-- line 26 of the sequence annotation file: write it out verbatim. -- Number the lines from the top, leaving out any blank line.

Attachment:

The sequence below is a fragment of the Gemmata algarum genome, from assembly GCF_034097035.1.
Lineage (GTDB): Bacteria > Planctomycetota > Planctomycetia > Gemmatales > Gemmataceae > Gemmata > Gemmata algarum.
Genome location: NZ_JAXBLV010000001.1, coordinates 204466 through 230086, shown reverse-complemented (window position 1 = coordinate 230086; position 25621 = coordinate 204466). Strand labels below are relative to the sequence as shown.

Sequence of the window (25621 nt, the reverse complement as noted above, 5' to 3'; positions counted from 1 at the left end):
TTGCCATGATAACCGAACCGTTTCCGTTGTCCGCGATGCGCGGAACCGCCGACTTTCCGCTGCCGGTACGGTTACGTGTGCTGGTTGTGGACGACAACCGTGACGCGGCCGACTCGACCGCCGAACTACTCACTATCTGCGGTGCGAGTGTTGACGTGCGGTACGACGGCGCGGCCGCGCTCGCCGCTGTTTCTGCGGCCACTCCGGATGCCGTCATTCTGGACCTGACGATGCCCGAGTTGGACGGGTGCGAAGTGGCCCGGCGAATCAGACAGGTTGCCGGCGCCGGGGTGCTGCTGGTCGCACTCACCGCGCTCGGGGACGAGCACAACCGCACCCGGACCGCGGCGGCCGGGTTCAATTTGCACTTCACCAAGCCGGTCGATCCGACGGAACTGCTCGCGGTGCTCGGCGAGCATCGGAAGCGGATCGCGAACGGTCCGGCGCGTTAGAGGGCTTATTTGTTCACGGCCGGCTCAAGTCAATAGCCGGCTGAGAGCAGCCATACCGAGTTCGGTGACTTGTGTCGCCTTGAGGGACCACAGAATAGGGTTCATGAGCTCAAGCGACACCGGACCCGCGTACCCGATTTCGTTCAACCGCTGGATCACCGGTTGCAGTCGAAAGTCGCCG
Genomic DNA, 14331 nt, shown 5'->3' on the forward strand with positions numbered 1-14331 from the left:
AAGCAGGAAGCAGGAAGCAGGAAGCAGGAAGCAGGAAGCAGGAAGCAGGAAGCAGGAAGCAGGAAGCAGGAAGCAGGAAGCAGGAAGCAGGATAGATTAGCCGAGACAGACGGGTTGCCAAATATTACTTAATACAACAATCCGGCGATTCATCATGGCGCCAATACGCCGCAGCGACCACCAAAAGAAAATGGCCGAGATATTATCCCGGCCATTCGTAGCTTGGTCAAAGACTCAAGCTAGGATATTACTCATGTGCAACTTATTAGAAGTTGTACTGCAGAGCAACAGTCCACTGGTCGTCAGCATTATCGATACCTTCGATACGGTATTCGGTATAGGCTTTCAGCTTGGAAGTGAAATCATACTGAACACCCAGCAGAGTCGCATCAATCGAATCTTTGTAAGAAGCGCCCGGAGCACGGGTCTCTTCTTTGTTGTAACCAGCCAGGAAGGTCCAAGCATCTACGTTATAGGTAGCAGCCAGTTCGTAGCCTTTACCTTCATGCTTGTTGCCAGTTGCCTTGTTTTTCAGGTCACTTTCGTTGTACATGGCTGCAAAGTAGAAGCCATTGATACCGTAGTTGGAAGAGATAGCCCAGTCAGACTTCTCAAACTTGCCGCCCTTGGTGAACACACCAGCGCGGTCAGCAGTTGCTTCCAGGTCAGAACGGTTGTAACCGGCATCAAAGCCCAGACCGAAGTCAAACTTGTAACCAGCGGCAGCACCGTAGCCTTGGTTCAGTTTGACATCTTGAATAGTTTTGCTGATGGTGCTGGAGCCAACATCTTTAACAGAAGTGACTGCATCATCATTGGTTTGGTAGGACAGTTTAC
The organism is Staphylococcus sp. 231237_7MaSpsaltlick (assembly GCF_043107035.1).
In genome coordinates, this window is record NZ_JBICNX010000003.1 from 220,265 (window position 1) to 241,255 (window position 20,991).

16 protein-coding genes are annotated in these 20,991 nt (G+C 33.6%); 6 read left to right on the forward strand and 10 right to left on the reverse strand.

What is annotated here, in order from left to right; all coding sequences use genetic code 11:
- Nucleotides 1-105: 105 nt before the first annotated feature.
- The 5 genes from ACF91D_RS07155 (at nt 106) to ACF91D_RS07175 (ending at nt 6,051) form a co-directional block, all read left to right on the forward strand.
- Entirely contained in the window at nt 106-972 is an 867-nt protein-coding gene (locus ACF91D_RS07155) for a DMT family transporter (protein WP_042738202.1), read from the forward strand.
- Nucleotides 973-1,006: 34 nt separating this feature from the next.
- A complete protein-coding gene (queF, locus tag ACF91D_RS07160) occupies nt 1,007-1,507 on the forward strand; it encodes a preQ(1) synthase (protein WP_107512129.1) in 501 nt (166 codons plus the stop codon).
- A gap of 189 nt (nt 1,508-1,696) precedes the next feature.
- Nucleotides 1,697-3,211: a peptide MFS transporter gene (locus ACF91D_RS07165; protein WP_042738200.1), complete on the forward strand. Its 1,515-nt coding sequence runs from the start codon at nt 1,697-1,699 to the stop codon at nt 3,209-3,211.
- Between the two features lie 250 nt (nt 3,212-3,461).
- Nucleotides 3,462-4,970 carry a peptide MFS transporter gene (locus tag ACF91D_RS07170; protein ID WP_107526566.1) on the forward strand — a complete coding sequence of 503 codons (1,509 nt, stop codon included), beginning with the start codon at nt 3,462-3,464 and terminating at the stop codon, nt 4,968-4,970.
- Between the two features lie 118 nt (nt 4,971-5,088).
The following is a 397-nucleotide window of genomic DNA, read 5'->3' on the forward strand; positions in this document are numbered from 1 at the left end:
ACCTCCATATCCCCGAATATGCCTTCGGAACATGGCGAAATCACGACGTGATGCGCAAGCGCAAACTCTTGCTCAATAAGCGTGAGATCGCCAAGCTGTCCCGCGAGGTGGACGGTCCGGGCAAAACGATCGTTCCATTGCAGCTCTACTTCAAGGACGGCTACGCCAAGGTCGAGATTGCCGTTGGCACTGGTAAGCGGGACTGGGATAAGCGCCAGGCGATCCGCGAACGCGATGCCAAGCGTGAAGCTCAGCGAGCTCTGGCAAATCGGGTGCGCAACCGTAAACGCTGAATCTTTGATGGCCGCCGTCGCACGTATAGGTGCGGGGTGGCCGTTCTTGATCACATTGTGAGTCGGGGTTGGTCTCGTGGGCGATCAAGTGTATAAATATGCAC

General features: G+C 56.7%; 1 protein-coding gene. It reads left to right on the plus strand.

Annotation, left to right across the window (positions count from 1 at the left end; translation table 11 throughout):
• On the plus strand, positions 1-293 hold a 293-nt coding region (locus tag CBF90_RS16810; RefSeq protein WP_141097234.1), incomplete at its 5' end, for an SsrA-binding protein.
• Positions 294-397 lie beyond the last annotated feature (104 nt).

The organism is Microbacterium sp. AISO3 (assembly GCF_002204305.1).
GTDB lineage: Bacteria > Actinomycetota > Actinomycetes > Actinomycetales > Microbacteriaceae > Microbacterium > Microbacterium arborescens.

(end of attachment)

• On the plus strand, positions 1-293 hold a 293-nt coding region (locus tag CBF90_RS16810; RefSeq protein WP_141097234.1), incomplete at its 5' end, for an SsrA-binding protein.